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The second edition comes with streamlined combat and more nuanced choices for your actions, like when to raise your shield and activate strong abilities.

I’ve had the opportunity to play a few sessions at this point, and I’d certainly have to say that they’ve succeeded at that. The new three-action system is a perfect example of a design that manages to both feel like classic Pathfinder and exist as its own unique system, but they went further than that too. The new Exploration Mode is probably the best example of this: it keeps the feeling of the freeform exploration of previous systems (and, practically speaking, there’s nothing you couldn’t do before that you can’t do now), but 2e provides just enough structure to make it a bit easier to work with.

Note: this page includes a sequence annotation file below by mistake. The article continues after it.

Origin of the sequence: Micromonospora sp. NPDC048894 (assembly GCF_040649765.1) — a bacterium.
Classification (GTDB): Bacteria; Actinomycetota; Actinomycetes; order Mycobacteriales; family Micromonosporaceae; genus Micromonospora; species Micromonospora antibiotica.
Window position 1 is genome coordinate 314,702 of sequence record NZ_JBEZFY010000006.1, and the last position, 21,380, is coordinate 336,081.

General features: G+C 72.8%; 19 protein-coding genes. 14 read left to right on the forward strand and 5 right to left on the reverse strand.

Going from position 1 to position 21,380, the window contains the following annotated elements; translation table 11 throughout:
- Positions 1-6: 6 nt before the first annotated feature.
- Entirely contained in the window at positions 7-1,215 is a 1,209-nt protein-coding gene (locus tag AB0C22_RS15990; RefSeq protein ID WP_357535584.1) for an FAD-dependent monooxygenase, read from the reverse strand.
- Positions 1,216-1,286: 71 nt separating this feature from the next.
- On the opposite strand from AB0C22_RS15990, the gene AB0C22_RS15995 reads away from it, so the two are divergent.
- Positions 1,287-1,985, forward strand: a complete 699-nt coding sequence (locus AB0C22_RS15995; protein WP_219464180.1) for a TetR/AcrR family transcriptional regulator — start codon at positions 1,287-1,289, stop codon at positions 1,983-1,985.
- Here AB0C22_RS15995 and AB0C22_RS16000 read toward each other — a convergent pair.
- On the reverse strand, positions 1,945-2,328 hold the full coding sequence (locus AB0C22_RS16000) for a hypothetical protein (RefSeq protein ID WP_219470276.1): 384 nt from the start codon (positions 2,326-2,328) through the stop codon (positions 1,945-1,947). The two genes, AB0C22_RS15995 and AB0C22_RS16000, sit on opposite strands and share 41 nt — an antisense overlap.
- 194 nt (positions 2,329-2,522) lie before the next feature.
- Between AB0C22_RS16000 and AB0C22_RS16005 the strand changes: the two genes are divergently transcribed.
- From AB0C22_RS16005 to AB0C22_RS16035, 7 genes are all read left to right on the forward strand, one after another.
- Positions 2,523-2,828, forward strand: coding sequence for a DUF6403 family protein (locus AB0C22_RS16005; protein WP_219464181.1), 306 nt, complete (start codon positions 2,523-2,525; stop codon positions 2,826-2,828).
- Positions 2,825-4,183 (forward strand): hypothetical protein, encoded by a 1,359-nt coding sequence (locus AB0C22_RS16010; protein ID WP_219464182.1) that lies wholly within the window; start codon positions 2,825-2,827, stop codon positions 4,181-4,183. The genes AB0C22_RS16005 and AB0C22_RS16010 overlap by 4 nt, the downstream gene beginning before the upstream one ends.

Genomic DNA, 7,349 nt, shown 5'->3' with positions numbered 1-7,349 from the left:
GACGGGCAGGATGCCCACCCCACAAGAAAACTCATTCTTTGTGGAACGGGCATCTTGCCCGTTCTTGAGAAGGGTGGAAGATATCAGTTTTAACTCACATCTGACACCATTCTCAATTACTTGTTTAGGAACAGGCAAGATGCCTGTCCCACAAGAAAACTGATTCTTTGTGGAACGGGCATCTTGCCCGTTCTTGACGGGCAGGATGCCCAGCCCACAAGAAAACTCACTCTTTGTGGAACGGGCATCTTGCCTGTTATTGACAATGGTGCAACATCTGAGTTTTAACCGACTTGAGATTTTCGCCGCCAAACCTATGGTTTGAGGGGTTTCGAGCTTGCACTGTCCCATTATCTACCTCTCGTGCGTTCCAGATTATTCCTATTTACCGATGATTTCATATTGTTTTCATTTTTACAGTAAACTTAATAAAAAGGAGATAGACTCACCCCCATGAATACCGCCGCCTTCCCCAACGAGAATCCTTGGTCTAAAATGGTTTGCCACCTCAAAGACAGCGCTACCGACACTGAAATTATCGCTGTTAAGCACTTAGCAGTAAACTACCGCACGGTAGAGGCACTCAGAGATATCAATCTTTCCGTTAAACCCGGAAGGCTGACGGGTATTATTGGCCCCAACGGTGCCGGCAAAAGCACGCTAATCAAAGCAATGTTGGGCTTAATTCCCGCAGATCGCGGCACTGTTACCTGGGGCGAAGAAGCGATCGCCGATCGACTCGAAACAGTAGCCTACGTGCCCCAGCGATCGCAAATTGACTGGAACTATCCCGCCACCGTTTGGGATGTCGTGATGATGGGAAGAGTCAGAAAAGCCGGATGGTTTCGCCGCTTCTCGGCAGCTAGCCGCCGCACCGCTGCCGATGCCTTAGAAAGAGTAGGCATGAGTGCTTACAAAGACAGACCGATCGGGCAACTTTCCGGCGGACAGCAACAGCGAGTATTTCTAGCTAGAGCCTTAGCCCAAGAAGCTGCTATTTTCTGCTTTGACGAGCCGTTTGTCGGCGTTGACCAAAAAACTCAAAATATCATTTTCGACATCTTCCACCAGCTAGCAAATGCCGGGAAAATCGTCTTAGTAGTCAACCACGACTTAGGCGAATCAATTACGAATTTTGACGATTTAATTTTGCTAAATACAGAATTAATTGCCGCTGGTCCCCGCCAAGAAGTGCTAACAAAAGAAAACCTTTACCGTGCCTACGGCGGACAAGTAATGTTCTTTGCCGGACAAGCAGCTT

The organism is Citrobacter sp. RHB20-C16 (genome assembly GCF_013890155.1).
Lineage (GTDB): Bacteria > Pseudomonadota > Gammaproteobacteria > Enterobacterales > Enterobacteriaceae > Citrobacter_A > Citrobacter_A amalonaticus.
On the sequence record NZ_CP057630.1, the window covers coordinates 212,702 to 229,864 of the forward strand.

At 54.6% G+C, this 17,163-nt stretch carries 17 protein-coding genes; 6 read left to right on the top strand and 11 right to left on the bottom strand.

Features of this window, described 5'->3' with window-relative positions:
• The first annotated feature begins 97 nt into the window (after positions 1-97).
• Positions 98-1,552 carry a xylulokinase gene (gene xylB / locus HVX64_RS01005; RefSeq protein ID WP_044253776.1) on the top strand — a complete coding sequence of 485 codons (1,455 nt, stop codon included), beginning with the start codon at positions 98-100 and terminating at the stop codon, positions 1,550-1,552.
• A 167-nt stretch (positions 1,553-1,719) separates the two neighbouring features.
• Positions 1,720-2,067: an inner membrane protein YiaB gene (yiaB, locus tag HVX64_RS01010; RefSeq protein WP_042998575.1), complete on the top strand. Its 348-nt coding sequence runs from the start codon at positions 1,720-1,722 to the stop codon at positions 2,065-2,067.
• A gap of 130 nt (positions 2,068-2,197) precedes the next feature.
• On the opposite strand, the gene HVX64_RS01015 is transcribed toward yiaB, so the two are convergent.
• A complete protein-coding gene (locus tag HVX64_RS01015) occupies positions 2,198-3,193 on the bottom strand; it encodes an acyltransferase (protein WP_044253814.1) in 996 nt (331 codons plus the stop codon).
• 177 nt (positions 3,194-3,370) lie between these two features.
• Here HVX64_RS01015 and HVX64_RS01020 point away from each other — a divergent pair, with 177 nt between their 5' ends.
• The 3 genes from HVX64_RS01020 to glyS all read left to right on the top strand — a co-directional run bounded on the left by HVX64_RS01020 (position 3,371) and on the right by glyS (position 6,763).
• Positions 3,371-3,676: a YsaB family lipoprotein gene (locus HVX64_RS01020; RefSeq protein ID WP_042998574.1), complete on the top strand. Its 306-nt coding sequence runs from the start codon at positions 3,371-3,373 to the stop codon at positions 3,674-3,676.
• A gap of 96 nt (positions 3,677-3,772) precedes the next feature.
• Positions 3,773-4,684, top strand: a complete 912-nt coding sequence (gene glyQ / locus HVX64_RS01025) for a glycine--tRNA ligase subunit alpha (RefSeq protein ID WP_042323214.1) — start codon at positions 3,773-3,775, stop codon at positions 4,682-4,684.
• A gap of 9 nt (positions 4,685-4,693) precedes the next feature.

Just as a point of interest, I also asked Lyz whether there was anything about the new system that she really didn’t like. She admitted that on a big project involving multiple designers, it’s inevitable that not everyone will like everything about the finished product. However, her gripes with Pathfinder 2e are just nitpicks about particular feats or class abilities, and she’s very satisfied with the system as a whole.

Why The Goblin?

I know that one of the biggest questions that I had about Pathfinder 2e was why, in a game where you had such an incredible variety of fantastic creatures - everything from bird-people to dark elves to mortals blessed with a drop of celestial blood (or cursed with a drop of infernal blood) - why on Golarion would they choose the goblin as the new core ancestry? 

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I mean, look how cute he is!